The Powers of Ten films are two short American documentary films written and directed by Charles and Ray Eames. Both works depict the relative scale of the Universe according to an order of magnitude (or logarithmic scale) based on a factor of ten, first expanding out from the Earth until the entire universe is surveyed, then reducing inward until a single atom and its quarks are observed. The first film: A Rough Sketch for a Proposed Film Dealing with the Powers of Ten and the Relative Size of Things in the Universe — was a prototype and was completed in 1968; the second film: Powers of Ten: A Film Dealing with the Relative Size of Things in the Universe and the Effect of Adding Another Zero — was completed in 1977.
The Powers of Ten films were adaptations of the book Cosmic View (1957) by Dutch educator Kees Boeke. Both films, and a book based on the second film, follow the form of the Boeke original, adding color and photography to the black and white drawings employed by Boeke in his seminal work.
The 1977 film has a number of changes from the prototype, including being entirely in color, moving the starting location from Miami to Chicago, removing the relativistic (time) dimension, introducing an additional two powers of ten at each extreme, a change in narrator from Judith Bronowski to Philip Morrison, and much improved graphics.
In 1998, Powers of Ten (1977) was selected for preservation in the United States National Film Registry by the Library of Congress as being "culturally, historically, or aesthetically significant".
This version of the film has two clocks in the corner showing the comparison between the viewer's time and that of earth time. As the viewer's speed increases, earth time, relative to the viewer, also increases. It was installed in the Smithsonian Institution's National Air and Space Museum's Life in the Universe gallery at the time of the museum's opening in 1976, until the gallery's closure in 1978.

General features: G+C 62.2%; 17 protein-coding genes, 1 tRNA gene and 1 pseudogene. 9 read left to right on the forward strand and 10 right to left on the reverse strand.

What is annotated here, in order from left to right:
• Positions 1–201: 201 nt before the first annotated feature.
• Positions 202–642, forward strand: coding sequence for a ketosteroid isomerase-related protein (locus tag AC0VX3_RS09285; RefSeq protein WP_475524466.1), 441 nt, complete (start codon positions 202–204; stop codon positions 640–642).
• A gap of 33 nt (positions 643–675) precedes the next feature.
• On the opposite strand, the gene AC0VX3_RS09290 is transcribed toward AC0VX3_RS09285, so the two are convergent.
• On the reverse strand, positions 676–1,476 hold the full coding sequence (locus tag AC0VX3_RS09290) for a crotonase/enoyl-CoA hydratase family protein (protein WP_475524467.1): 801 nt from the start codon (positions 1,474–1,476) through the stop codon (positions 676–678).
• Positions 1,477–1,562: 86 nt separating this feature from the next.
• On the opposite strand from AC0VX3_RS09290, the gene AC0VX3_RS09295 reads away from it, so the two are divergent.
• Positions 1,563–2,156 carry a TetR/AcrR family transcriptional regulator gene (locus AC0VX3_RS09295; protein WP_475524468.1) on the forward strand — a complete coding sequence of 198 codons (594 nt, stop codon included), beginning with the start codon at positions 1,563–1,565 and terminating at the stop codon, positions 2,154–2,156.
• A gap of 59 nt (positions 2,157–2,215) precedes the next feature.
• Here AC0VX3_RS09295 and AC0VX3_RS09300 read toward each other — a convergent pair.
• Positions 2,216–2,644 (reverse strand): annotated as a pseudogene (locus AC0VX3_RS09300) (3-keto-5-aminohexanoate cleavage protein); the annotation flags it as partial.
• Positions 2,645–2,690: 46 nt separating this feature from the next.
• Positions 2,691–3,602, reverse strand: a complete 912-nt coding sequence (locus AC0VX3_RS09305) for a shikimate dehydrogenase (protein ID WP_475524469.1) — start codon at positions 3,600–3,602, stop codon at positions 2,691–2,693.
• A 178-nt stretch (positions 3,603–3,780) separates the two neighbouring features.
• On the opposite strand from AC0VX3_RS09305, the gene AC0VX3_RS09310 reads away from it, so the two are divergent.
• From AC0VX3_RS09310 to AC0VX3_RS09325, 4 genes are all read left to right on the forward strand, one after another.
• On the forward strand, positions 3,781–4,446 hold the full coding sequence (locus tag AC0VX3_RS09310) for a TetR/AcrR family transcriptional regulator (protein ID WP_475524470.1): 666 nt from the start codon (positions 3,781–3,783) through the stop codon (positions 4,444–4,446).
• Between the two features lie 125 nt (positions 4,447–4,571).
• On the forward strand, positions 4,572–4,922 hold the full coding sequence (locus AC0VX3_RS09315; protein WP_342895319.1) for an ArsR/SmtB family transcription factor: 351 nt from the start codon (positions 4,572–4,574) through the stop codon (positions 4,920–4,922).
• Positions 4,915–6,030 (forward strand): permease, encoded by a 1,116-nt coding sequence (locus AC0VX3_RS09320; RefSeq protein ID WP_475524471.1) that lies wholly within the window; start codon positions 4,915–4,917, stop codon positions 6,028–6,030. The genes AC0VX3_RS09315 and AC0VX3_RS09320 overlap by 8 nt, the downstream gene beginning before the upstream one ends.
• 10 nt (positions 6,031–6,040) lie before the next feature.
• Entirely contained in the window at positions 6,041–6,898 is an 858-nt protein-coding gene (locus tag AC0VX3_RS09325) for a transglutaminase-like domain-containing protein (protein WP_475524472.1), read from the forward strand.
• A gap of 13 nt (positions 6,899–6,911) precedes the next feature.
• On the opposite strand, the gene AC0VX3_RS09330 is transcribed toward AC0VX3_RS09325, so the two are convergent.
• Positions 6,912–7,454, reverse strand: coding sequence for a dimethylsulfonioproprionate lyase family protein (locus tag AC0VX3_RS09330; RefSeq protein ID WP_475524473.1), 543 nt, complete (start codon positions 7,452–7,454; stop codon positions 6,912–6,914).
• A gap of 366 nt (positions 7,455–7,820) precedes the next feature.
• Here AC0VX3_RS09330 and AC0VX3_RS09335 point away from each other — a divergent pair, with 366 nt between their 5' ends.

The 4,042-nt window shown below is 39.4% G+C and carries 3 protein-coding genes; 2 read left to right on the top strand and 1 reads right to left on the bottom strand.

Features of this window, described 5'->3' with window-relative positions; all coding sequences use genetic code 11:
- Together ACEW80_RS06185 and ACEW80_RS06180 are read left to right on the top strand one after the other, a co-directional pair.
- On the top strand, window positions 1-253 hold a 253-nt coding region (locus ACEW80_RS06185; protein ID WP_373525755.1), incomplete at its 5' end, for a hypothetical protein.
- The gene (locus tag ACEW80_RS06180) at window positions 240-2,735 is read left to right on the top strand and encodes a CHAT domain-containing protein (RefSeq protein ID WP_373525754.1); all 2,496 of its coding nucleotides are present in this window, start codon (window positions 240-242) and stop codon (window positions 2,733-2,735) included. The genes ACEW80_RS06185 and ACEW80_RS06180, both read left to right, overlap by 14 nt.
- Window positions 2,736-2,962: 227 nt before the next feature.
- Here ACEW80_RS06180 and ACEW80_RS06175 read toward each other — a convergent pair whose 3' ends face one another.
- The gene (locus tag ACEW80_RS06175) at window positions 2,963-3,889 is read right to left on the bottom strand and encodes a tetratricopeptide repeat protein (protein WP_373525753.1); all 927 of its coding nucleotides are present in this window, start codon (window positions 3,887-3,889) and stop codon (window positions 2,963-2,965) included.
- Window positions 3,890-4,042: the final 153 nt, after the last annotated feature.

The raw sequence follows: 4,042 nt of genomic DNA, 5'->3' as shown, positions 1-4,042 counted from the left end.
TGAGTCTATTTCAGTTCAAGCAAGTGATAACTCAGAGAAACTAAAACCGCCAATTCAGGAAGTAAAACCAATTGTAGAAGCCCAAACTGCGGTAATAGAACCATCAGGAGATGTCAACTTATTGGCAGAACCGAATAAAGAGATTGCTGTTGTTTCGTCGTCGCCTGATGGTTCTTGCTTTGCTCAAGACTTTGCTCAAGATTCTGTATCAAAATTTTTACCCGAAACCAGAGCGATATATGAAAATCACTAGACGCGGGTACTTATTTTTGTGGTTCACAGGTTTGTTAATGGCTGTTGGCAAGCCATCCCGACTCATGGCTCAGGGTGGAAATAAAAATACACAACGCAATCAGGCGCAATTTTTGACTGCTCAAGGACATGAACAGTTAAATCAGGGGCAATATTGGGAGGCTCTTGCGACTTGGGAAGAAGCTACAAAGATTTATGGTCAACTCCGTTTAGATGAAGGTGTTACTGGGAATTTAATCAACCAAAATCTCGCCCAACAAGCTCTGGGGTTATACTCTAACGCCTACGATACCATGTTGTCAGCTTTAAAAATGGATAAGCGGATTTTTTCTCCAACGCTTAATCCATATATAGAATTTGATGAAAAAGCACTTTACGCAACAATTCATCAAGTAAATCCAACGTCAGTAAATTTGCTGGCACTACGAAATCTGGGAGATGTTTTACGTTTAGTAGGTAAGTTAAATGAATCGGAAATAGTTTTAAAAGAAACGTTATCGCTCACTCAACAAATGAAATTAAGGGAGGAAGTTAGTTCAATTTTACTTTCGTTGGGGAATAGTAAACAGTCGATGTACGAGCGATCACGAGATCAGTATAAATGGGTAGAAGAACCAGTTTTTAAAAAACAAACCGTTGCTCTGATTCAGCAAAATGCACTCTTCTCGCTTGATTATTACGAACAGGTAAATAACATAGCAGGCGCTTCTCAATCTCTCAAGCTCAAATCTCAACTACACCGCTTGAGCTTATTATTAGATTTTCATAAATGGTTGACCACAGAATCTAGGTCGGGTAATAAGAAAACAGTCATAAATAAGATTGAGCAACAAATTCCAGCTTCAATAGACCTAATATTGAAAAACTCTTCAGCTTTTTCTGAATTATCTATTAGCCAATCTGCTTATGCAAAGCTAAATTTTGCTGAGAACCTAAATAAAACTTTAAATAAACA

There is also a 1968 National Film Board of Canada film entitled Cosmic Zoom which covers the same subject using animation. It is wordless, using sped-up music during the return trips to normal size.
The film begins with an overhead view of a man and woman picnicking in a park at the Chicago lakefront — a one-meter-square overhead image of the figures on a blanket surrounded by food and books they brought with them, one of them being The Voices of Time by J. T. Fraser. The man then sleeps, while the woman starts to read one of the books. The viewpoint, accompanied by expository voiceover by Philip Morrison, then slowly zooms out to a view ten meters across (or 101 m in scientific notation). The zoom-out continues (at a rate of one power of ten per 10 seconds), to a view of 100 meters (102 m) (where they are shown to be in Burnham Park, near Soldier Field, then 1 kilometer (103 m) (where we see the entirety of Chicago), and so on, increasing the perspective and continuing to zoom out to a field of view of 1024 meters, or the size of the observable universe. The camera then zooms back in at a rate of a power of ten per 2 seconds to the picnic, and then slows back down to its original rate into the man's hand, to views of negative powers of ten—10−1 m (10 centimeters), and so forth—until the camera comes to quarks in a proton of a carbon atom at 10−16 meter.Morrison, Philip; Morrison, Phylis Morrison (1994) . Powers of Ten: A Book About the Relative Size of Things in the Universe and the Effect of Adding another Zero. Scientific American Library. ISBN 978-0-7167-6008-5.
Cosmic Zoom (1968), an eight-minute short from Canada.
Cosmic Voyage (1996), a loose remake of Powers of Ten in IMAX format for the National Air and Space Museum.
Contact (1997), whose computer-generated opening sequence pulls back from the Earth to the whole of the known universe, is inspired by Powers of Ten.
Cosmic Eye (2012), complete remake of Powers of Ten based on state-of-the-art data, also available as iPhone/iPad/iPod app Video on YouTube
Cozmic Zoom (2013), a mobile application available on Android. 
The music video for the Sara Bareilles song "Gravity" is an homage to Powers of Ten. 
Rapper, Big K.R.I.T. tributed Powers of Ten in his music video for the Bigger Picture